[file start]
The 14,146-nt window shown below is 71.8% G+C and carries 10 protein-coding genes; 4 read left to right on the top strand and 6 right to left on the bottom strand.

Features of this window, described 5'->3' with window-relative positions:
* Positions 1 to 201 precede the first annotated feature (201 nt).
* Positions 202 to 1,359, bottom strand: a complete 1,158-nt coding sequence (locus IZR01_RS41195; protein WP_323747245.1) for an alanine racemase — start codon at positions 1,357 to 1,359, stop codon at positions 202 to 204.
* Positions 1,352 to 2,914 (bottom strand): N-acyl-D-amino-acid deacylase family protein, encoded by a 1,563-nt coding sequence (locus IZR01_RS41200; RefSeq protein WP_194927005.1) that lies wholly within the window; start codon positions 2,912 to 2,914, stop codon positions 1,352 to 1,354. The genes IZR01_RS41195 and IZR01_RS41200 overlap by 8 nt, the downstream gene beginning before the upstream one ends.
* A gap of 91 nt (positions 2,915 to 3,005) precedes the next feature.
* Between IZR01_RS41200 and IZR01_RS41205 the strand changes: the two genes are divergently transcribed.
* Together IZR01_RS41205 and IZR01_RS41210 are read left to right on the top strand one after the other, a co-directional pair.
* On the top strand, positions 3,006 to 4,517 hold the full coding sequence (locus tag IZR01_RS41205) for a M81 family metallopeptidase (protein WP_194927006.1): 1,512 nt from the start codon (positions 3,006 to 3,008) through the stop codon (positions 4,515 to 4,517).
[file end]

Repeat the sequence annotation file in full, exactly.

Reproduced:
The 14,146-nt window shown below is 71.8% G+C and carries 10 protein-coding genes; 4 read left to right on the top strand and 6 right to left on the bottom strand.

Features of this window, described 5'->3' with window-relative positions:
* Positions 1 to 201 precede the first annotated feature (201 nt).
* Positions 202 to 1,359, bottom strand: a complete 1,158-nt coding sequence (locus IZR01_RS41195; protein WP_323747245.1) for an alanine racemase — start codon at positions 1,357 to 1,359, stop codon at positions 202 to 204.
* Positions 1,352 to 2,914 (bottom strand): N-acyl-D-amino-acid deacylase family protein, encoded by a 1,563-nt coding sequence (locus IZR01_RS41200; RefSeq protein WP_194927005.1) that lies wholly within the window; start codon positions 2,912 to 2,914, stop codon positions 1,352 to 1,354. The genes IZR01_RS41195 and IZR01_RS41200 overlap by 8 nt, the downstream gene beginning before the upstream one ends.
* A gap of 91 nt (positions 2,915 to 3,005) precedes the next feature.
* Between IZR01_RS41200 and IZR01_RS41205 the strand changes: the two genes are divergently transcribed.
* Together IZR01_RS41205 and IZR01_RS41210 are read left to right on the top strand one after the other, a co-directional pair.
* On the top strand, positions 3,006 to 4,517 hold the full coding sequence (locus tag IZR01_RS41205) for a M81 family metallopeptidase (protein WP_194927006.1): 1,512 nt from the start codon (positions 3,006 to 3,008) through the stop codon (positions 4,515 to 4,517).